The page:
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) -- Individual investors are capable of beating stock-market indices, but there's no getting around conducting research.

Few mutual funds, index funds or exchange traded funds shielded investors from last year's rout, which wiped more than $1 trillion off 401(k)s alone. Americans need to accept personal responsibility for their financial goals and educate themselves about the risks and rewards of investment strategies.

To help investors get comfortable with generating investment ideas, writes a daily small-cap article, "Under the Radar," which identifies lesser-known stocks.

Goldman Sachs

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Morgan Stanley

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have neither the time nor the capacity to cover small companies. As a result, many are undervalued. That creates an opportunity for savvy investors.

If you held a large-cap index like the

Dow Jones Industrial Average

over the past 10 years, you would've lost 7% of your investment. But if you owned the

Russell 2000

, a small-cap barometer, you would've posted a 38% gain. Why do small-caps tend to outperform their larger peers?

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Because small caps are growth-stage businesses. As a result, they offer significant return potential -- but also immense risk. If you pick a shaky company, it might go under. But if you discover the next


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, you can get rich.

It might seem impossible to decipher which companies will flourish in our uncertain economy. But if you stick to businesses that you understand and believe in, it's much easier to find winners than you think. Let me give you an example of how subjective stock-picking can help you beat the market.

Last winter, I decided that I needed to save more money, so I started drinking coffee at work instead of shelling out for


(SBUX) - Get Starbucks Corporation Report


I discovered that our office coffee was not only free, but also tasted great. I did some research and found out that the supplier of our flavor cups and brewer was Vermont-based

Green Mountain Coffee Roasters



It stood to reason that lots of New Englanders were trying to save money and traded down to self-brew coffee. Green Mountain was a beneficiary of that trend. I pulled up a stock report, perused its financial statements and checked out the investor-relations section of its Web site.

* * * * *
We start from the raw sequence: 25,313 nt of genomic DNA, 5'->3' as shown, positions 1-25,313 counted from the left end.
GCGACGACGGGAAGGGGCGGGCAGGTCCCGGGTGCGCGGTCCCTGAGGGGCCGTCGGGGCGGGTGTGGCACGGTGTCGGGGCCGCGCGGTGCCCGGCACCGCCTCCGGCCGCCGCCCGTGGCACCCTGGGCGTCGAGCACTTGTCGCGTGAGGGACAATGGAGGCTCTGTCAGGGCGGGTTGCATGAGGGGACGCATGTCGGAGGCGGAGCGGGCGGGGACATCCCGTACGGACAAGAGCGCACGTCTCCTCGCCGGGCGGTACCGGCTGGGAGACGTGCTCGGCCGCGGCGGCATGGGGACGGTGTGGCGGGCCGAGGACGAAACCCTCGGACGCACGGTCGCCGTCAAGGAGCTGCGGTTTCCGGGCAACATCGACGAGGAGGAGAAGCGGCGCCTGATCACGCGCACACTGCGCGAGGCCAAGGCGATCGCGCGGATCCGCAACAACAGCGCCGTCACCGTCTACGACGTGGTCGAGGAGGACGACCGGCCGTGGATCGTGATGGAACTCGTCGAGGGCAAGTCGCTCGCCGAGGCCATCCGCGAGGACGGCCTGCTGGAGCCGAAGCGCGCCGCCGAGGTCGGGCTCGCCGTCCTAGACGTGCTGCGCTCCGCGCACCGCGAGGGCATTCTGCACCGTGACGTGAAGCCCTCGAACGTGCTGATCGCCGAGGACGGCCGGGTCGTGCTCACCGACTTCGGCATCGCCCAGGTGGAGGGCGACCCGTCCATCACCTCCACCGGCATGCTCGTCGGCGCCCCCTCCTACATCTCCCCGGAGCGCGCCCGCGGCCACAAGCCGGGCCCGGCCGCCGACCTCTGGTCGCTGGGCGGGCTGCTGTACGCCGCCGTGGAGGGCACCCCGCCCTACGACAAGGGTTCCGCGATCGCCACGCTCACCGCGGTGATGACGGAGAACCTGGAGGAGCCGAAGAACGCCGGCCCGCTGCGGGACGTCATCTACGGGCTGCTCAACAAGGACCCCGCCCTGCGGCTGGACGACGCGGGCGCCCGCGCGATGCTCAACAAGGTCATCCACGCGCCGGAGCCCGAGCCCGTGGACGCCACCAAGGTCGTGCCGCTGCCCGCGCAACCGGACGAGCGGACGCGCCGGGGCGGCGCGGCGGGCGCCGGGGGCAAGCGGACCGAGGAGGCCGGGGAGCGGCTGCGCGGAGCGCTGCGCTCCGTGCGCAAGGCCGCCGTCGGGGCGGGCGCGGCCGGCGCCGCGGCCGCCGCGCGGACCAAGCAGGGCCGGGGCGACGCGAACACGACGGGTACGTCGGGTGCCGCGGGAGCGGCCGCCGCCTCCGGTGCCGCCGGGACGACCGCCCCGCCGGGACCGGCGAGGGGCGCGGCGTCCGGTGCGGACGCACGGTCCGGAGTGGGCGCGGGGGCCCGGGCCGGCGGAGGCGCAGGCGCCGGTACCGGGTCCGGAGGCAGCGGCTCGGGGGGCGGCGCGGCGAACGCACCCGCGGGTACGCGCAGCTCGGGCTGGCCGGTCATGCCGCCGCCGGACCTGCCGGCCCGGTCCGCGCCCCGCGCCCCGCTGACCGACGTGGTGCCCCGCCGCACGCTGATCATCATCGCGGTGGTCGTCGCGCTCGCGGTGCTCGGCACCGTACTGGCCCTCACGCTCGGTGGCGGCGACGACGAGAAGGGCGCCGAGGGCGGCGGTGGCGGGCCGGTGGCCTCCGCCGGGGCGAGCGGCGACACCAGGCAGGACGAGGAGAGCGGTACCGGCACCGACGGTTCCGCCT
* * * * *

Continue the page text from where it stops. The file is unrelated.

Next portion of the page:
Green Mountain had decent liquidity and recently paid off a chunk of long-term debt. Most importantly, its quarterly revenue had surged 56% and profit had risen five-fold. Because the company had a market capitalization under $1 billion, it wasn't on Wall Street's radar.

On Feb. 11, I wrote an


explaining my investment thesis and recommending that investors buy the stock. Since publication, Green Mountain has surged 163%.

Other "Radar" winners are




The Buckle

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. Marvel's stand-alone film studio has undiluted exposure to the superhero genre. The stock is up 72% since our "buy" recommendation, helped by the


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Similarly, The Buckle was a standout among specialty-retail peers. The company posted comparable-store sales growth in every month of the recession, yet its stock was floundering. The shares have climbed 15% since our recommendation last October and are up 63% from our second "buy" call in January.

I identified those companies by understanding my own generation's consumer preferences. I then did research on their business models and operational performance.

Since we started writing the "Under the Radar" series in May, two-fifths of our recommendations have climbed more than 10% and a fifth are up 20% or more. Such performance demonstrates the strength of the summer rally and the value of our quantitative model.'s goal is to provide individual investors with actionable investment ideas. But all of our recommendations have a safety-first focus. On Sept. 18, we published an article highlighting recent performance and recommended that investors take profits on winning stocks. That advice is still relevant.

America is battling adverse economic conditions. Unemployment is high, consumers are timid and the real-estate market is weak. will still provide a daily stock pick, but make sure you do your research and wait for the right price.

-- Reported by Jake Lynch in Boston.